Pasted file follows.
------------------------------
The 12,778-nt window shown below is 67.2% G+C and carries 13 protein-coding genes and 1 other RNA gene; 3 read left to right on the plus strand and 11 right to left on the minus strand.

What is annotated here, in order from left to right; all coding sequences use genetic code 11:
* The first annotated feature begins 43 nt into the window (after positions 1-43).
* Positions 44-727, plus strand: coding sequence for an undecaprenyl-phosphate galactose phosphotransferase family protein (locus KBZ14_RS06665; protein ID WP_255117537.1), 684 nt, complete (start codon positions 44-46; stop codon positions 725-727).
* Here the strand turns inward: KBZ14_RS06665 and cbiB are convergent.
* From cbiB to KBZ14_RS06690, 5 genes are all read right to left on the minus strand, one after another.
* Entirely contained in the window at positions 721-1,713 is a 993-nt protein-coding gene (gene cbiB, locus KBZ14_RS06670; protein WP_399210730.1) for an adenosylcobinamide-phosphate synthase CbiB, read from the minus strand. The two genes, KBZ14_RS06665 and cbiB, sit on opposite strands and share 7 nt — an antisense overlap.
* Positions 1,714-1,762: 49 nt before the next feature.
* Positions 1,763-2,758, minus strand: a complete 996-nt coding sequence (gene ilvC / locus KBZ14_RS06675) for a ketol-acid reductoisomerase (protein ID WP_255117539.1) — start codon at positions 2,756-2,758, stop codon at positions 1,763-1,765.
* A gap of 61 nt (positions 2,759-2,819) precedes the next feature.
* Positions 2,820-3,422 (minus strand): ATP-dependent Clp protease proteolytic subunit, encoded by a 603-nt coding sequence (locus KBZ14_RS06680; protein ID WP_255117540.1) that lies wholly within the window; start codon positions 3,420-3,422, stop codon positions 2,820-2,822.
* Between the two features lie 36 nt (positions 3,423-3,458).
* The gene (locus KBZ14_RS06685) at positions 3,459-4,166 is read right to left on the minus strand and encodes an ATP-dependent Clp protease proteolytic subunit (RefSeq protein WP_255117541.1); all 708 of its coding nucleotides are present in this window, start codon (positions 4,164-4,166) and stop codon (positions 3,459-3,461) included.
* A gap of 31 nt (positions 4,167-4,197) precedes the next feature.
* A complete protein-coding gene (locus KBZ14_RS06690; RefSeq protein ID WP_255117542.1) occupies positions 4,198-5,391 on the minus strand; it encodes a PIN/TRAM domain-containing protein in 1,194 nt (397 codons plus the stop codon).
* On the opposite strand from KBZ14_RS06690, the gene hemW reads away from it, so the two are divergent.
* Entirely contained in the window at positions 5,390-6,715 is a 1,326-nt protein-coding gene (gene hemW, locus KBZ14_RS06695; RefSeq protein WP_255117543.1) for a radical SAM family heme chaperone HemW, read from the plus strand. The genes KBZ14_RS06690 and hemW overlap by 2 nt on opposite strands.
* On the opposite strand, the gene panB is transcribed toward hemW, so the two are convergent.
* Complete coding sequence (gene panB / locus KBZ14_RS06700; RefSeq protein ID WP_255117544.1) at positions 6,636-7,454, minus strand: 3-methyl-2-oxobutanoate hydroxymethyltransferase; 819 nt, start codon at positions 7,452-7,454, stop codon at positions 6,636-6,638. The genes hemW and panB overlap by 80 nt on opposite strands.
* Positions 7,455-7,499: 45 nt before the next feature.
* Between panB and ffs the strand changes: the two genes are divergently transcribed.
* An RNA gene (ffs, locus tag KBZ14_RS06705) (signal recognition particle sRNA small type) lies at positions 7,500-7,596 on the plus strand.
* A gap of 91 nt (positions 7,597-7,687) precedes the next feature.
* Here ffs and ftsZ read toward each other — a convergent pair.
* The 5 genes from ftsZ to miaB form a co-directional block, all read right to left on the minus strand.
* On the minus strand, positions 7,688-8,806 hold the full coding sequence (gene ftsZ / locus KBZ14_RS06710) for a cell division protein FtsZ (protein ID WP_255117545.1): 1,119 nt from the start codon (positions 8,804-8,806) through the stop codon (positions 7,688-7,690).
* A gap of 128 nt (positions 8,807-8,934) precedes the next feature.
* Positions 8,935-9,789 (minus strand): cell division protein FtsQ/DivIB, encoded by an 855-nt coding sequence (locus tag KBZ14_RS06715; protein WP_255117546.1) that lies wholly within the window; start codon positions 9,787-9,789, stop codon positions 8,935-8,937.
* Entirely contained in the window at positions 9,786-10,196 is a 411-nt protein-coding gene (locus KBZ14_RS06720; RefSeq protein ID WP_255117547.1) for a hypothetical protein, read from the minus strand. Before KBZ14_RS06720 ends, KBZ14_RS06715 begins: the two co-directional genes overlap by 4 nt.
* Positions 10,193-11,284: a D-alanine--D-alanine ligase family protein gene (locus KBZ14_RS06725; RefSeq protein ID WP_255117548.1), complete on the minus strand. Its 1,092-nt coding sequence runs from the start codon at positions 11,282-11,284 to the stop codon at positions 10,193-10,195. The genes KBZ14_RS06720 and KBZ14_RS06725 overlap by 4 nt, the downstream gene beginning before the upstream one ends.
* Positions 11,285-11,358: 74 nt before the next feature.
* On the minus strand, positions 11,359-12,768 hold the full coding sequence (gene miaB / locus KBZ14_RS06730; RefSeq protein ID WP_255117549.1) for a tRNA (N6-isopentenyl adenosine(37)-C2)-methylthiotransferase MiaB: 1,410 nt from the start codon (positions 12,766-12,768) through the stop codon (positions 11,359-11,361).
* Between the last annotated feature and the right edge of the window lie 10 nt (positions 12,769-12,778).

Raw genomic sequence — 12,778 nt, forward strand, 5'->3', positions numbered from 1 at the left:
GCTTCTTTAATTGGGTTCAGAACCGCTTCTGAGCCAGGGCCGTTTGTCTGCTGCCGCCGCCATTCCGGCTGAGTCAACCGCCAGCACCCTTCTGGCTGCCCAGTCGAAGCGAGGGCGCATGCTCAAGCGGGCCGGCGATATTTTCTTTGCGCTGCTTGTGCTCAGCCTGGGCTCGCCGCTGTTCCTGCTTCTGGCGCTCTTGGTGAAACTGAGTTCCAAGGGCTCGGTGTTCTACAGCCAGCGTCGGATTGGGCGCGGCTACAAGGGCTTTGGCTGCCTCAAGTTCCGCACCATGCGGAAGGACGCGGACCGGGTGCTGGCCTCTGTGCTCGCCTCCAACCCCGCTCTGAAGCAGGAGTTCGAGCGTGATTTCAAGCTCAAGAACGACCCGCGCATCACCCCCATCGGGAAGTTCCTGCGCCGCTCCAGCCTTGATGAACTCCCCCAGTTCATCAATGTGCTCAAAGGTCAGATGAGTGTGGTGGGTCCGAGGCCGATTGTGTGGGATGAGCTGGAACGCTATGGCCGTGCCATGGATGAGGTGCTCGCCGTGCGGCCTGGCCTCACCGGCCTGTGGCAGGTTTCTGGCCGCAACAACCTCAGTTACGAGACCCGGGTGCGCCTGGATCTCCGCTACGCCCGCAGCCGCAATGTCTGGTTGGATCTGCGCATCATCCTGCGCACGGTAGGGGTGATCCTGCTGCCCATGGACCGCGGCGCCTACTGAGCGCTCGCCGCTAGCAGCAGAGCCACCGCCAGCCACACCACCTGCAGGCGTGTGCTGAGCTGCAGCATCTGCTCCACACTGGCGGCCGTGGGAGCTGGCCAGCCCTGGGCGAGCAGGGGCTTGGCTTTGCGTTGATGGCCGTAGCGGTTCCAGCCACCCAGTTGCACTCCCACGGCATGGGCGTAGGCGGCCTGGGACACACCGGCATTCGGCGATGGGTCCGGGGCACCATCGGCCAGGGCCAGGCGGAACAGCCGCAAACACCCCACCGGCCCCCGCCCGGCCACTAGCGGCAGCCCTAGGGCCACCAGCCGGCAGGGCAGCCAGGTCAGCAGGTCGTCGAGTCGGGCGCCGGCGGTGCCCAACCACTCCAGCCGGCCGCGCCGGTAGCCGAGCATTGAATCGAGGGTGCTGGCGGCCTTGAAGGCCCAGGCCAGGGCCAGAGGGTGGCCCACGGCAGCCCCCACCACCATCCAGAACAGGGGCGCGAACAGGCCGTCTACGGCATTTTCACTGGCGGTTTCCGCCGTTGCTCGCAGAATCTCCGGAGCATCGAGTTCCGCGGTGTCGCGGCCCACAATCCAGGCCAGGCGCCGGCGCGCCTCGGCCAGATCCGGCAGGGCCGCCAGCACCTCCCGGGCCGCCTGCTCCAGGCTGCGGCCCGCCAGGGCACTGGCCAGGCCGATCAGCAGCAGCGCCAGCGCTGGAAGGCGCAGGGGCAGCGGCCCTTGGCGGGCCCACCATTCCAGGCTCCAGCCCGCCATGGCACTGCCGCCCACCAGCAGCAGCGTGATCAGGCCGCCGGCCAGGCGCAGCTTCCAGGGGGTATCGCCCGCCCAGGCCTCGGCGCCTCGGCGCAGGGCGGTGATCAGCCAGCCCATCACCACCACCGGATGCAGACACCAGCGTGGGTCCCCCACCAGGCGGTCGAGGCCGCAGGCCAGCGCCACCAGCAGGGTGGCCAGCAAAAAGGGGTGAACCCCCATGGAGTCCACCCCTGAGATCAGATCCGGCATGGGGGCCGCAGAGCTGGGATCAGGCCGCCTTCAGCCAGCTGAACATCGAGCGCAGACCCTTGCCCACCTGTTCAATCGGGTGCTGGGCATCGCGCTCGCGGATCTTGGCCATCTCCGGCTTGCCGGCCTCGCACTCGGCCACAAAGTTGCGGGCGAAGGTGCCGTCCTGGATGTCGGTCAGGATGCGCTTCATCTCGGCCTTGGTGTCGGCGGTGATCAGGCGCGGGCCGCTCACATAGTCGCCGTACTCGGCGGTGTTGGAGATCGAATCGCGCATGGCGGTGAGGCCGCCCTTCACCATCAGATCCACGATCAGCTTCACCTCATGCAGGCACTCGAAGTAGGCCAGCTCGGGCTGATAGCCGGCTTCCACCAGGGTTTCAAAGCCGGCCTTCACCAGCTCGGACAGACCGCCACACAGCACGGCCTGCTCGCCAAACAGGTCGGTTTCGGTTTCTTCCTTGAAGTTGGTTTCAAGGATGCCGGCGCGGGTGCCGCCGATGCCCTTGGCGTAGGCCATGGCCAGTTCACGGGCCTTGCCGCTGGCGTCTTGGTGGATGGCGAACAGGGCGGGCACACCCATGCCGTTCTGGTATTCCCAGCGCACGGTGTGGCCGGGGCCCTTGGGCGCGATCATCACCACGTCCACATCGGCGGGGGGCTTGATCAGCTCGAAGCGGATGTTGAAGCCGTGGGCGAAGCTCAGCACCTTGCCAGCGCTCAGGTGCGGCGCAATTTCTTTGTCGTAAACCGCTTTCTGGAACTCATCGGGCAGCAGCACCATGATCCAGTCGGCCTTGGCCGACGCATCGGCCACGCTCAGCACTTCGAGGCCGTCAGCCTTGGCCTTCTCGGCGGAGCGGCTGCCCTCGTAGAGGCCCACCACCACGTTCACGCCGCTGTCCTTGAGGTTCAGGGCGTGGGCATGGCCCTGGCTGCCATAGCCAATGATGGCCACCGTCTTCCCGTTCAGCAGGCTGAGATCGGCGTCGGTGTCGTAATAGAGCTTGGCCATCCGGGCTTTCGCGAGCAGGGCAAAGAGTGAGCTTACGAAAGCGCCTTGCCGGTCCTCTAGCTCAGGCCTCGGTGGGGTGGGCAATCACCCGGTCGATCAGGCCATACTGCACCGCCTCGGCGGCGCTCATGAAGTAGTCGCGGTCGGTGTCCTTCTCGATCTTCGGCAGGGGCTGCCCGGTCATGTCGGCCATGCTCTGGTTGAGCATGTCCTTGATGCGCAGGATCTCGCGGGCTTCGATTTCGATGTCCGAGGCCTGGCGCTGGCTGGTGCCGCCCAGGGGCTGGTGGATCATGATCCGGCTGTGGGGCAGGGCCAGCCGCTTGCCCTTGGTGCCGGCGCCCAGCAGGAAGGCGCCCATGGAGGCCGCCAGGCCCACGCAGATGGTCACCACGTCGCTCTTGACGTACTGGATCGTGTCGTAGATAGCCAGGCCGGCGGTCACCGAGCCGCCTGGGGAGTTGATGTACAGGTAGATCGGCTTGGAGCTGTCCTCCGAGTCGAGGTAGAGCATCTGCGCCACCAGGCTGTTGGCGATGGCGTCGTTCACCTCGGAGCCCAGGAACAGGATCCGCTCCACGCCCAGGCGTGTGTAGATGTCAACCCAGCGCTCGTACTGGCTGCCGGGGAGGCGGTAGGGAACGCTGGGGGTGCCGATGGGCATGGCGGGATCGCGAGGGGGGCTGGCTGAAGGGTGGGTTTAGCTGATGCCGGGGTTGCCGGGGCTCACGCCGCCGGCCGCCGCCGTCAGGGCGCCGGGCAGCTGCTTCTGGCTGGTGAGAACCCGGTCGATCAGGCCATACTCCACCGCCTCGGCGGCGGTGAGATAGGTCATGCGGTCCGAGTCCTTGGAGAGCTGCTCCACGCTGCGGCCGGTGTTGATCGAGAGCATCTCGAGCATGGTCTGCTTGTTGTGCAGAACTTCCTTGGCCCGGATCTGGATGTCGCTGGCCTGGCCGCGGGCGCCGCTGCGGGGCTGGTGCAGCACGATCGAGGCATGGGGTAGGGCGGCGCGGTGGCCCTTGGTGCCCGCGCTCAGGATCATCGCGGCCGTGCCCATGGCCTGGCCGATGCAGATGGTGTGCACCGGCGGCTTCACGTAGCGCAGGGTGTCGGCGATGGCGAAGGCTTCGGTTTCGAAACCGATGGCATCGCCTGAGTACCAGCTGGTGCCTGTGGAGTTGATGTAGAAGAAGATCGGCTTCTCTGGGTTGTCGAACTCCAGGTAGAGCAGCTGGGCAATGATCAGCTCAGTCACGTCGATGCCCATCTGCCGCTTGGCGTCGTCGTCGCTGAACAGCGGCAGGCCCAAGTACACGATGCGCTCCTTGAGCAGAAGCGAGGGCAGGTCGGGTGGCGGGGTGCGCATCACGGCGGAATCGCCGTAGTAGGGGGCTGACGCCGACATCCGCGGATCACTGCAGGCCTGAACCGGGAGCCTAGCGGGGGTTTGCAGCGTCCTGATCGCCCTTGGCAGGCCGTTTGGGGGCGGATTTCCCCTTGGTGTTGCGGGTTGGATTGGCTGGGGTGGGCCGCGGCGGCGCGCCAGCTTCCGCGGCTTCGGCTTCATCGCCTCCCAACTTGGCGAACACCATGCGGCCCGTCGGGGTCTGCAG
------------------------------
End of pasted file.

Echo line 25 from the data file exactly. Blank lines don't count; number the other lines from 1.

* The 5 genes from ftsZ to miaB form a co-directional block, all read right to left on the minus strand.